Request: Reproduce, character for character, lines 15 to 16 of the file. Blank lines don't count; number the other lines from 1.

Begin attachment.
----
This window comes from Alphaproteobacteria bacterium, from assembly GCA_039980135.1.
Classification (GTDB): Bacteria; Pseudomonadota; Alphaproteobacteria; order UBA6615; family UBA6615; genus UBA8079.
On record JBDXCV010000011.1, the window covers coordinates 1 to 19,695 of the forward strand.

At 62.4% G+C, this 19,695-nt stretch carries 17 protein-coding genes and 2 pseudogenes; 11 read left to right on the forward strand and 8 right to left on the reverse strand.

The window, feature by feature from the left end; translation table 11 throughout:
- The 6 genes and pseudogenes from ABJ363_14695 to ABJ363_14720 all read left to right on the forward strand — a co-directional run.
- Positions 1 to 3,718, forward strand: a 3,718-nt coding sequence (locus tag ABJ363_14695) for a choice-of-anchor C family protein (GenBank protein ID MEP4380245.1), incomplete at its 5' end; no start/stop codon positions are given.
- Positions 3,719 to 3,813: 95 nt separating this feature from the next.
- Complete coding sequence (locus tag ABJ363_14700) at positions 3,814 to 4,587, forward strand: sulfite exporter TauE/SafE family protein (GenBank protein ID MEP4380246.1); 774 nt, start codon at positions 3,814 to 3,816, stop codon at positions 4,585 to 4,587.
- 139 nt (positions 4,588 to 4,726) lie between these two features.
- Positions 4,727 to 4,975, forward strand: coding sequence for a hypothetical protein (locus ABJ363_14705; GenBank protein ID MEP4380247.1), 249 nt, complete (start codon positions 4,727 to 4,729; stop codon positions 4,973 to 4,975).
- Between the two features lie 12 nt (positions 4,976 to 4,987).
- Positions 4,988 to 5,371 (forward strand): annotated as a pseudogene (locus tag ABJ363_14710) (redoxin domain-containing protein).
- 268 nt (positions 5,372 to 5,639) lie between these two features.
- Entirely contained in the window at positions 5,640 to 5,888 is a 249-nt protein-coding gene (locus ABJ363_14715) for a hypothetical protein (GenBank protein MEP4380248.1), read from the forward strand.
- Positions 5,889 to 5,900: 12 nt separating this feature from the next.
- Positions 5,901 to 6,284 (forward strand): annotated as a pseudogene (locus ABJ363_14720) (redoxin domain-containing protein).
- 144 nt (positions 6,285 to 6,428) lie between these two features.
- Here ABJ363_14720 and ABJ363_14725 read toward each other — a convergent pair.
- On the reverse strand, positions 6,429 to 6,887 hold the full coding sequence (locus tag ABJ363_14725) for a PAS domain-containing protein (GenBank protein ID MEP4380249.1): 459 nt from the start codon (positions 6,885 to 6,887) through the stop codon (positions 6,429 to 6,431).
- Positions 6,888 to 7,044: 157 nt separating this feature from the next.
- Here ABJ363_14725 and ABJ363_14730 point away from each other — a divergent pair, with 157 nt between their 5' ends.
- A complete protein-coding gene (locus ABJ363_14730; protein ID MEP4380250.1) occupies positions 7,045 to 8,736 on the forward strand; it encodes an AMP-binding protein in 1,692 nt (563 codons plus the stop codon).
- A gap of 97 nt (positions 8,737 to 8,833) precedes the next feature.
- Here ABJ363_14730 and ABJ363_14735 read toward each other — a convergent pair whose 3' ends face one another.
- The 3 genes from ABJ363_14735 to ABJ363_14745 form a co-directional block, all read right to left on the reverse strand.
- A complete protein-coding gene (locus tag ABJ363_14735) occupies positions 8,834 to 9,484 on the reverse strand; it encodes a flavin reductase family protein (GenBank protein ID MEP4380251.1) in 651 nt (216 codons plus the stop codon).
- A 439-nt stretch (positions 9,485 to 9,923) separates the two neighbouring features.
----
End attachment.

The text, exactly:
- Entirely contained in the window at positions 5,640 to 5,888 is a 249-nt protein-coding gene (locus ABJ363_14715) for a hypothetical protein (GenBank protein MEP4380248.1), read from the forward strand.
- Positions 5,889 to 5,900: 12 nt separating this feature from the next.